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Wisconsin nursing schools struggle to graduate enough students amid nurse shortage

The state is projected to be 20K nurses short by 2035.

An empty hospital bed is surrounded by medical equipment.
An empty room in the ICU on Wednesday, Jan. 5, 2022, at Meriter Hospital in Madison, Wis. Angela Major/WPR

As the demand for nurses grows across Wisconsin, nursing education programs are struggling to churn out enough graduates — but not for lack of applicants. Instead, schools are facing dwindling numbers of faculty and limited classroom space, forcing them to turn away prospective students.

According to the 2022 Wisconsin Hospital Association report, the pandemic exacerbated a growing shortage of nurses. In 2016, about 6 percent of registered nurse positions and around 9 percent of certified nursing assistant positions were vacant. Preliminary data estimates that in 2021, roughly 11 percent of RN positions and 17 percent of CNA positions were unfilled.

“There’s just no way we’re ever going to really get out of the shortage. Most of the nursing programs in the state, including (Edgewood College), have increased their enrollment as much as they can. But without faculty and sites and classrooms, we’re really limited on how much we can admit,” said Margaret Noreuil, the dean of Edgewood College’s school of nursing in Madison.

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Around 3,000 Wisconsin nurses join the workforce each year, and at that rate, the state is projected to be short almost 20,000 registered nurses by 2035.

Each year, Edgewood College’s undergraduate nursing program receives about 200 applications for only 90 spots, Noreuil said, forcing them to turn away more than half of the prospective students. Across the country, according to the American Association of Colleges of Nursing, nursing schools turned away 80,407 qualified applicants in 2019.

Part of the problem is there aren’t enough qualified faculty members to teach at nursing programs, Noreuil said. According to a 2019 AACN survey, there were 1,637 unfilled faculty positions across 892 nursing schools in the U.S.

“What we’re seeing now is a dual problem that there’s an increasing need for nurses in practice. Simultaneously, it’s hard to ramp up availability for spots for nurses coming into the profession,” said Jill Guttormson, the dean of Marquette University’s College of Nursing.

One reason, she said, is education. While nurses need an associate’s or bachelor’s degree to practice, Guttormson said, nursing educators need at least a master’s degree.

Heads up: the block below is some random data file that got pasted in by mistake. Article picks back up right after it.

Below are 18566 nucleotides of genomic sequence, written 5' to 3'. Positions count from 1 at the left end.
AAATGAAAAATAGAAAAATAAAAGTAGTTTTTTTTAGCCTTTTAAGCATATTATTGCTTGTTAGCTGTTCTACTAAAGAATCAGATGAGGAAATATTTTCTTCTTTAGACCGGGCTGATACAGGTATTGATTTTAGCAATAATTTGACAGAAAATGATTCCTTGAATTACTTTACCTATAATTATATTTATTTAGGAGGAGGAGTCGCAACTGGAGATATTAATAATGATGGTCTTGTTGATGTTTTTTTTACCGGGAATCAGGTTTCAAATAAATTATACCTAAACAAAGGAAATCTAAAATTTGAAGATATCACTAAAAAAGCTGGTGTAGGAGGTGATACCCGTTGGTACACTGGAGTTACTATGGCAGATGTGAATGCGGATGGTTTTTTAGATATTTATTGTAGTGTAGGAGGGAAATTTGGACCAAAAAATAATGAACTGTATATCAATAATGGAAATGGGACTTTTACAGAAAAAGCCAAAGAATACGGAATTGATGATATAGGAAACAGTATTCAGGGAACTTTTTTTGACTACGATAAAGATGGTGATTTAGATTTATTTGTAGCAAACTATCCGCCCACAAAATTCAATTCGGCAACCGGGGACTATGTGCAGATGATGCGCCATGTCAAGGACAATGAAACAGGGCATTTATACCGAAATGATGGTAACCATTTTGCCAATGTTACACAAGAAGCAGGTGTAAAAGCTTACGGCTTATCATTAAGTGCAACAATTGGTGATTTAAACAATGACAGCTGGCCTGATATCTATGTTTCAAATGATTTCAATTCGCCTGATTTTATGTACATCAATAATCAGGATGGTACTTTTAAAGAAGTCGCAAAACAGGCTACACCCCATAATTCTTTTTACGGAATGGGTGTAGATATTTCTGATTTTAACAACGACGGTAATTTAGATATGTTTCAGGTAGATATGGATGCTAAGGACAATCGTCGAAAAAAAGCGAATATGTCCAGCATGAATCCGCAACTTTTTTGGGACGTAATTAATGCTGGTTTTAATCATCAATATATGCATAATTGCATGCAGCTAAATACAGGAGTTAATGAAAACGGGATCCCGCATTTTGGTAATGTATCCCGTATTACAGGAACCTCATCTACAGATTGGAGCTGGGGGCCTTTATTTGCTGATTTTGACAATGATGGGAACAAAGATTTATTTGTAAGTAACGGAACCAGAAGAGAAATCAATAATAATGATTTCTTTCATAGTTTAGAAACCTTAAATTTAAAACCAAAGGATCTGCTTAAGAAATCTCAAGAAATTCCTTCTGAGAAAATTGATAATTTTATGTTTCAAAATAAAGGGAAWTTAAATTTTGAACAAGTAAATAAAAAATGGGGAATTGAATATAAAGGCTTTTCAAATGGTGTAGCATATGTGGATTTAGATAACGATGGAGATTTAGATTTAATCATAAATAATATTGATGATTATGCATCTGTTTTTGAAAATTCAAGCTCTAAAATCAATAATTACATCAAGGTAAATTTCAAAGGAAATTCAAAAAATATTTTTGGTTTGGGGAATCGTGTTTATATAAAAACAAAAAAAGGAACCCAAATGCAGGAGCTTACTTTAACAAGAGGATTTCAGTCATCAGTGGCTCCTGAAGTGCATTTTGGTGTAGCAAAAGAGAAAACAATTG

“That’s typically an additional two to three years on top of the four years of the bachelor’s degree,” she said. “So it’s additional education, which comes with additional costs.”

Despite the added education and student loans, she said, nurse educators tend to make less money than practicing nurses. According to the Bureau of Labor Statistics, nursing instructors and teachers in Wisconsin make an average of $78,850 per year, whereas nurse practitioners earn $116,990 on average.

And now, the shortage of nurse educators is set to get worse, Guttormson said.

“Many current nurse educators are approaching retirement in the next 10 years or so,” she said. “So we may start to see people leaving education. So we really need to work to support nurses coming into educating the next generation of nurses.”

According to a 2019-2020 AACN report, the average age of nursing professors with doctoral degrees is about 63, and the average age of professors with master’s degrees is around 57, signaling a wave of retirements in the next decade.

“We’re going to reach a crisis with a nursing shortage soon if we do not really address this at all fronts, which is increasing capacity for training nurses, looking for creative models of care that allow nurses to really function at their highest level of practice in the healthcare setting,” Guttormson said, “and supporting those that really have passion for education to have a viable path to be a nurse educator.”

But while the shortage of faculty grows, the demand for nurses is expected to rise, too, said Gina Dennick-Champion, the executive director of the Wisconsin Nurses Association.

“The older population is certainly emerging,” she said. “And with that, more demand for care, anywhere from the acute care setting to the community.”

Since the start of the pandemic, nurses have had to face a lack of respect by patients and families, along with rising workplace violence, Dennick-Champion said, leading many to shift from working in hospitals to other settings, like primary care clinics and telehealth services. That makes critical bedside positions harder to fill.

But there are programs in the state aiming to solve the shortage, according to Dennick-Champion.

“In the last biennium, (the WNA and Nursing Education in Wisconsin) lobbied for $10 million to be included in the state budget that would provide loan forgiveness for those nurses that obtain a master’s degree in nursing education, or a doctorate in nursing practice with a focus in education, or a Ph.D. in nursing education,” Dennick-Champion said.

That project, the Nurse Educator Loan Program, received $5 million, she said. For people to receive the money, she said they have to commit to working as an educator in a school of nursing in the state for at least three years after graduation.

A new project at UW-Green Bay is also working to fill the gap, according to Missy Hughes, the CEO of the Wisconsin Economic Development Corp. The university recently received a $376,000 Workforce Innovation Grant to develop an instructor program for nurses, Hughes said.

“This program through UW-Green Bay and partners in the health care industry in the Green Bay area is really going to ramp up the number of (nursing) teachers we have,” she said, “and in that way, we’ll be able to then have more nurses.”